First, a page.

The Foscam C1 Indoor HD Camera is a network-based camera that is marketed for use in a variety of applications, including use as a home security monitoring device. Talos recently identified several vulnerabilities present in these devices, and worked with Foscam to develop fixes for them, which we published the details for in a blog post here. In continuing our security assessment of these devices, Talos has discovered additional vulnerabilities. In accordance with our responsible disclosure policy, Talos has worked with Foscam to ensure that these issues are resolved and that a firmware update is made available for affected customers. These vulnerabilities could be leveraged by an attacker to achieve remote code execution on affected devices, as well as upload rogue firmware images to the devices, which could result in an attacker being able to completely take control of the devices.

Friday, November 3, 2017

Beers with Talos EP 16: Strong Copy - Bad Rabbit and the Nyetya Connection

Beers with Talos (BWT) Podcast Episode 16 is now available.  Download this episode and subscribe to Beers with Talos:

If iTunes and Google Play aren't your thing:

EP16 Show Notes: 

The crew takes on Apache OpenOffice vulns and when you need one CVE versus one hundred. We spend a lot of time discussing signal to noise ratio and Twitter canaries getting things wrong. Of course, we also discuss Bad Rabbit, its relationship to Nyetya, and why OpenOffice vulns are a worry, even to businesses that are run like hippie communes. As per usual, we mostly just make bad jokes.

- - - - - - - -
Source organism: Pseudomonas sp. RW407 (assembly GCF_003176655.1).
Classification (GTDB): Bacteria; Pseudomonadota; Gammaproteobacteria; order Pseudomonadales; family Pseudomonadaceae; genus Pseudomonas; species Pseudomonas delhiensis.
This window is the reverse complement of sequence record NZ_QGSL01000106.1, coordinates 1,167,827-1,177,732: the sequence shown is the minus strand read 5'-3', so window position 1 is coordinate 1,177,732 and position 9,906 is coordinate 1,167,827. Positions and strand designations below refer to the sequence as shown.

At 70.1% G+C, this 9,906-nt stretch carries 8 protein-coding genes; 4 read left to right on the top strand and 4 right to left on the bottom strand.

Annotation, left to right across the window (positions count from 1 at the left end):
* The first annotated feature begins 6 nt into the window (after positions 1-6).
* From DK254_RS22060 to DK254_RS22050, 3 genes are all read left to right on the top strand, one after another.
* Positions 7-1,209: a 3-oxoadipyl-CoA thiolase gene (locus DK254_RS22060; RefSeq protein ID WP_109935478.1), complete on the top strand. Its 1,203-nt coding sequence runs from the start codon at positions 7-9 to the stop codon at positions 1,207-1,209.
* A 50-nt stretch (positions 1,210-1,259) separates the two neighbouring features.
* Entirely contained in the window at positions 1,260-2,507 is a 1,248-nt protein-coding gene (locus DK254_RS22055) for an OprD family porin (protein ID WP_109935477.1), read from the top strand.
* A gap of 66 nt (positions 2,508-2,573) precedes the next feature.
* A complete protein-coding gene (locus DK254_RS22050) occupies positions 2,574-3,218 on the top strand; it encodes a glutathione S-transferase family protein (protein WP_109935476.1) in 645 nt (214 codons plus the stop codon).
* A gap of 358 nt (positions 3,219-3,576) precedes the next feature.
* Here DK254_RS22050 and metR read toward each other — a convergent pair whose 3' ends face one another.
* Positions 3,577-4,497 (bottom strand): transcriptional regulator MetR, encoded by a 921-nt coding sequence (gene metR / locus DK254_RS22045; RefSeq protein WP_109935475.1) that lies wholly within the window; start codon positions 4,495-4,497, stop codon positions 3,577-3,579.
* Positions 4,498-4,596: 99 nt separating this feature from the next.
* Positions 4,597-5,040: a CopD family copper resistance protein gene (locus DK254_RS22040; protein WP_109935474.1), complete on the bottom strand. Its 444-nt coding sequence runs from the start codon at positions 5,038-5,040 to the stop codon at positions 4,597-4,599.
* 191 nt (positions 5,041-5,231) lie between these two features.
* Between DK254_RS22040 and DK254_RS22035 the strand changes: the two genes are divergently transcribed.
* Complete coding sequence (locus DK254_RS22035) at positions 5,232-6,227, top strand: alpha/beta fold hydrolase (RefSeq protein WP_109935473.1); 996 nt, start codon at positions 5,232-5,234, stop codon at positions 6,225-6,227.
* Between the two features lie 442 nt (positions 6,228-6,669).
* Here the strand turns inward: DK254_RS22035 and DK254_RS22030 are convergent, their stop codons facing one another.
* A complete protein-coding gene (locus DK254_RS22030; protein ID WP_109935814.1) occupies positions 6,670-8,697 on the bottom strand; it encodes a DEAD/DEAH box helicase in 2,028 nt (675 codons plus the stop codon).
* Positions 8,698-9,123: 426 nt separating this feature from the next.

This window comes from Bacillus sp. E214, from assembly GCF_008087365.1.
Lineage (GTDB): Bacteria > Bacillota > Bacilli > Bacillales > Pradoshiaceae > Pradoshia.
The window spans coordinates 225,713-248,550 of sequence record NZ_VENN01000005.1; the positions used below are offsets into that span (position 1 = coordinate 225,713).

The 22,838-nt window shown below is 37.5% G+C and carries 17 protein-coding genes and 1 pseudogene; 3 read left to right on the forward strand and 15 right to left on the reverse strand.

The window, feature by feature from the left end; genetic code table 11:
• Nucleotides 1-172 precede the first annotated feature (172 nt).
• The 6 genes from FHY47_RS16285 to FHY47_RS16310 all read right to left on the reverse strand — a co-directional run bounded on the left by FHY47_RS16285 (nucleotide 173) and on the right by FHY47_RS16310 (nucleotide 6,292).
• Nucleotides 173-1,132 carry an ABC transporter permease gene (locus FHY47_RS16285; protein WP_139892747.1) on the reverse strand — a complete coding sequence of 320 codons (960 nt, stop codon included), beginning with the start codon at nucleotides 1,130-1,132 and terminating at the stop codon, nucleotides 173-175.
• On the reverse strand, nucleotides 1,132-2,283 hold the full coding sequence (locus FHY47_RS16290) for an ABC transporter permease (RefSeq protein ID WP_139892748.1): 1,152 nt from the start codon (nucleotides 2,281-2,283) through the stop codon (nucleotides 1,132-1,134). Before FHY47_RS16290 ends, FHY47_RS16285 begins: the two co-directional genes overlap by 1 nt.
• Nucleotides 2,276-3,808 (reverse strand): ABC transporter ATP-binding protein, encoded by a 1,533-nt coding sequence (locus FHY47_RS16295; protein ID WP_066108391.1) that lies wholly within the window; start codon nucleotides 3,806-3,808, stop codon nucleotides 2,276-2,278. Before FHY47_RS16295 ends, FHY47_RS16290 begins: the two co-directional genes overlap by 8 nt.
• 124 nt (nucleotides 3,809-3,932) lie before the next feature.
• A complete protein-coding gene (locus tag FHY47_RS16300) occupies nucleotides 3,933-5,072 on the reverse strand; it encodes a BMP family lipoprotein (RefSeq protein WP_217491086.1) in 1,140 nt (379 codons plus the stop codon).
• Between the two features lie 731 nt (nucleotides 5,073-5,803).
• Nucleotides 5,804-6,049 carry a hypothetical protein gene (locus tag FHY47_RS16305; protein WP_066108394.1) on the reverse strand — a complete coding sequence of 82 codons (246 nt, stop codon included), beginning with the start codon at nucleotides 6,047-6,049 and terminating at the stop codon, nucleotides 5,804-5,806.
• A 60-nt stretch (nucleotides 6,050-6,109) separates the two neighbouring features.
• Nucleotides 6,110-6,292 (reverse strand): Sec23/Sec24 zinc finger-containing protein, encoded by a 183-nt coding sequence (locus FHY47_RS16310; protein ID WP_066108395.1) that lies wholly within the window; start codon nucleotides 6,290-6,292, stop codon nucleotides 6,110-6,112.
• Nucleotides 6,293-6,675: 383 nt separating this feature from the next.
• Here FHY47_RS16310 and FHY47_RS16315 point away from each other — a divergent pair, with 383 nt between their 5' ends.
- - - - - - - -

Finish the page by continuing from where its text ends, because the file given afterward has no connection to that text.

Mitch also fails miserably at uploading podcasts to the website, making people work at midnight. Make sure to subscribe on iTunes, Google Play, or Stitcher to make sure you don't miss an episode!

Featuring: Craig Williams (@Security_Craig), Joel Esler (@JoelEsler), Matt Olney (@kpyke) and Nigel Houghton (@EnglishLFC).
Hosted by Mitch Neff (@MitchNeff)
Posted on the website amazingly by Nick Herbert

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Thursday, November 2, 2017

Poisoning the Well: Banking Trojan Targets Google Search Results

This blog post was authored by Edmund Brumaghin, Earl Carter and Emmanuel Tacheau.


It has become common for users to use Google to find information that they do not know. In a quick Google search you can find practically anything you need to know. Links returned by a Google search, however, are not guaranteed to be safe. In this situation, the threat actors decided to take advantage of this behavior by using Search Engine Optimization (SEO) to make their malicious links more prevalent in the search results, enabling them to target users with the Zeus Panda banking Trojan. By poisoning the search results for specific banking related keywords, the attackers were able to effectively target specific users in a novel fashion.

By targeting primarily financial-related keyword searches and ensuring that their malicious results are displayed, the attacker can attempt to maximize the conversion rate of their infections as they can be confident that infected users will be regularly using various financial platforms and thus will enable the attacker to quickly obtain credentials, banking and credit card information, etc. The overall configuration and operation of the infrastructure used to distribute this malware was interesting as it did not rely on distribution methods that Talos regularly sees being used for the distribution of malware. This is another example of how attackers regularly refine and change their techniques and illustrates why ongoing consumption of threat intelligence is essential for ensuring that organizations remain protected against new threats over time.